On a bipartisan 86-39 vote, the Minnesota House on Friday decided that Minnesota should become the 22nd U.S. state to legalize medical marijuana.
“This is the kind of legislation that we pass out of compassion,” Rep. Carly Melin, DFL-Hibbing, the chief House sponsor.
The House measure sets up a medical marijuana distribution system with strict limits on who can access the drug, where they obtain it and how they can use it. Supporters blocked numerous attempts to broaden the proposal, which they carefully tailored to maintain support from law enforcement groups and the state’s medical establishment.
The House and Senate will now work together to find a compromise measure.
In an overwhelming 28-97 vote, the House turned back an expansive version more like the one Senate passed earlier this week. The Senate gave bipartisan approval to a measure which authorizes several dozen grow and distribution sites, a wider list of qualifying medical conditions, and allows the drug to be vaporized in leaf form.
“I know some of you wish this bill would include more qualifying conditions or would be more expansive, and frankly so do I,” said Melin. “But it’s important we do not shut down an opportunity for thousands of Minnesotans, for something that will not become law this session.”
The strong House vote against a broader version makes likely the Legislature, in the final measure, will pass something limited in a form Gov. Mark Dayton can sign.
“If the Legislature passes the House’s current language, I will sign it into law,” he said following the House vote.
On the House floor the debate over the measure was emotional and free of the rancor that often accompanies controversial issues. Instead, a bipartisan cohort of lawmakers who stand on both side of the issue tearfully told personal stories of illness, pain and struggle that brought tears to speakers and listeners.
“I feel like I’ve been crying all day long, hearing the stories,” said Rep. Kathy Lohmer, R-Stillwater. But, she said, she feared the measure could harm the people it was designed to help.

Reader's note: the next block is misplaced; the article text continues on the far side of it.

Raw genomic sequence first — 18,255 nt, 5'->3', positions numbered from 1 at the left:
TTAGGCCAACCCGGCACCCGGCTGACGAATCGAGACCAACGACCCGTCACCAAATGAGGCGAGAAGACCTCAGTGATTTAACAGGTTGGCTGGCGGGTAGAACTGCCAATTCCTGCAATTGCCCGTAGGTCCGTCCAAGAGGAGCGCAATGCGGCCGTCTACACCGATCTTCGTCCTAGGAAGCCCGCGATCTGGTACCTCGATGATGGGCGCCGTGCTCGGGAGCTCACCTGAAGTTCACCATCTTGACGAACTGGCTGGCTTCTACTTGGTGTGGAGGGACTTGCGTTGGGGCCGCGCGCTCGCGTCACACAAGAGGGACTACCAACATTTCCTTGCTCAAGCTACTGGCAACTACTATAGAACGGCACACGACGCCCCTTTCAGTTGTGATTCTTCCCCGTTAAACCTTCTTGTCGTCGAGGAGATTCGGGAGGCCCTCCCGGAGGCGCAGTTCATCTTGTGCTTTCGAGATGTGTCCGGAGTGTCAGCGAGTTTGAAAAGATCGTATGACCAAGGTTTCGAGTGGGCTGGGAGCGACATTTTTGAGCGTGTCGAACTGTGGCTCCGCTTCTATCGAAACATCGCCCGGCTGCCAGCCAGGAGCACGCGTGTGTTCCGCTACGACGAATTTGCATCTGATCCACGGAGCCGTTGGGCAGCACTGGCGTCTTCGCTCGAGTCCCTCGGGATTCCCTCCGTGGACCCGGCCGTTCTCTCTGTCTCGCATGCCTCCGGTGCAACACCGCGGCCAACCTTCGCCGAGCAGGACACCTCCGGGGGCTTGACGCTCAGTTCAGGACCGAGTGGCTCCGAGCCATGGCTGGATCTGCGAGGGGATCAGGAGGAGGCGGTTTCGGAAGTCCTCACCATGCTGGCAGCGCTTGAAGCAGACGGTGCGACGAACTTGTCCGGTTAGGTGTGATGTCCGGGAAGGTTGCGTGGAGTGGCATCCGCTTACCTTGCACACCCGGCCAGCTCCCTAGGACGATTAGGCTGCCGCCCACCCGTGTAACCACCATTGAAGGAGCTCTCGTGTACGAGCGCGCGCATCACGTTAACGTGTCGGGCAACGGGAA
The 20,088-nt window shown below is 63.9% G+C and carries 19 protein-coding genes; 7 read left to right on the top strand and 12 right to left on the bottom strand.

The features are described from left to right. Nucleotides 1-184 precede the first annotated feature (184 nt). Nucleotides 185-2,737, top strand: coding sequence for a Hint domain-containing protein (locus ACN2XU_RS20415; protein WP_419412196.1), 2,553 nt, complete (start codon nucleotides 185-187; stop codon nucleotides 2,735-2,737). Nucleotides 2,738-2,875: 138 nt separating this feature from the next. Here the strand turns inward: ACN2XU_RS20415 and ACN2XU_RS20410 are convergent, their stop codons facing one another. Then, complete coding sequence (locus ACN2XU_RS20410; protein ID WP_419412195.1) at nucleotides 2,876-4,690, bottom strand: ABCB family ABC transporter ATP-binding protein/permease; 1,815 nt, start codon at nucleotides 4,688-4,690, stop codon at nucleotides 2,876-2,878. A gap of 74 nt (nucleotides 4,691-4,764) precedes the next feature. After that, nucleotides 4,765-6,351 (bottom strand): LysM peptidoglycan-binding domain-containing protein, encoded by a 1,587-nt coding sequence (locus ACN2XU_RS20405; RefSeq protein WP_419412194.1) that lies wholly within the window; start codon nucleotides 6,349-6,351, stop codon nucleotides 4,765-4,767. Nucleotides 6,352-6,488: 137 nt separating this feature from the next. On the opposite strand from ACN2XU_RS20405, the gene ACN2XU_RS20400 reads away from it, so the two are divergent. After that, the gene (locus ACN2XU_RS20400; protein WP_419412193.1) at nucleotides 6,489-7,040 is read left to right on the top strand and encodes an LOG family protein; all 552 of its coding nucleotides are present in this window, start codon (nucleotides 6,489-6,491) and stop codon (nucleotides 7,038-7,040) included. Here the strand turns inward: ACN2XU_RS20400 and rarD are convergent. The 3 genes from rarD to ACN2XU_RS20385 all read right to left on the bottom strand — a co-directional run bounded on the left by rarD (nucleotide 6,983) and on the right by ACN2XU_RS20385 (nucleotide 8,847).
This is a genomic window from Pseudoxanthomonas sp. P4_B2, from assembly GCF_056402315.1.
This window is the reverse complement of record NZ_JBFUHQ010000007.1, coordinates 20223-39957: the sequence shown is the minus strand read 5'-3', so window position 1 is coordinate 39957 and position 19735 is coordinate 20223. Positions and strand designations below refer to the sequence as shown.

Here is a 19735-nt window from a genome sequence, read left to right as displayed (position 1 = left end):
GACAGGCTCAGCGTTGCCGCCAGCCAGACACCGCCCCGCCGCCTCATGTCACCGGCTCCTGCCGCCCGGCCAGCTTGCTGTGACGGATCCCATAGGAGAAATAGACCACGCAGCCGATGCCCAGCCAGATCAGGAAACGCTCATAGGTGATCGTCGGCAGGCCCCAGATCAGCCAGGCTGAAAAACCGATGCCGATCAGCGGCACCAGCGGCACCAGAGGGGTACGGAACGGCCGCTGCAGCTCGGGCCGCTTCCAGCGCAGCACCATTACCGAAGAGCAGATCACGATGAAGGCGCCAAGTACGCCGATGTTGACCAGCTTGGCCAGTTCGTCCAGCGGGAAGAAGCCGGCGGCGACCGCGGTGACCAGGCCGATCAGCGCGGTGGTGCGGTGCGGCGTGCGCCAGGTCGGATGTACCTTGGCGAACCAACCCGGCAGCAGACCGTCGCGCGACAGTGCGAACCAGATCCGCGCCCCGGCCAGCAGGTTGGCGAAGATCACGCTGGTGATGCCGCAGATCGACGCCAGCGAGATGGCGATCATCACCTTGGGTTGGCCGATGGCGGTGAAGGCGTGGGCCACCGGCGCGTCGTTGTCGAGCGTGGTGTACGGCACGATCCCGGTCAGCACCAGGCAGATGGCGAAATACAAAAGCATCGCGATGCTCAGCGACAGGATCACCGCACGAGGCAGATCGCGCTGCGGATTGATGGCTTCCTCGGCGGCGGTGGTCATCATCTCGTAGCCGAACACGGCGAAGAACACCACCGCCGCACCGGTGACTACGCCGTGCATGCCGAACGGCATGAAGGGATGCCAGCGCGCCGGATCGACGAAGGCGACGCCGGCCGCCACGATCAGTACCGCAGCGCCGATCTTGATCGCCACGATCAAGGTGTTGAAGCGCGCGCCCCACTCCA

Families of those who hope to be helped if the bill becomes law lined the House gallery Friday and watched the five-hour debate.
Neither the House nor Senate proposals allow marijuana to be smoked; the House version allows vaporizing, but only in pill or oil form.
The expansive Senate version lacks support from groups representing police and prosecutors, as well as medical professionals. Earlier this week, the Minnesota Medical Association announced its support for the current House proposal.
In a letter to Melin, the MMA called the Senate alternative “overly broad in scope.” During debate, House members discussed whether law enforcement groups supported potential changes to the measure.
That riled some representatives.
“We should not allow our medical and scientific decisions to be made by law enforcement,” Rep. Tina Liebling, DFL-Rochester, said.
Holding on to that support was key to winning over Dayton, who will make the final call if a medical marijuana bill gets to his desk. The Democratic governor has been skeptical of a wide-ranging bill, but open to a more limited approach if it’s backed by law enforcement and medical groups.
The Legislature passed a bill to legalize medical marijuana in 2009, but then-Gov. Tim Pawlenty vetoed it.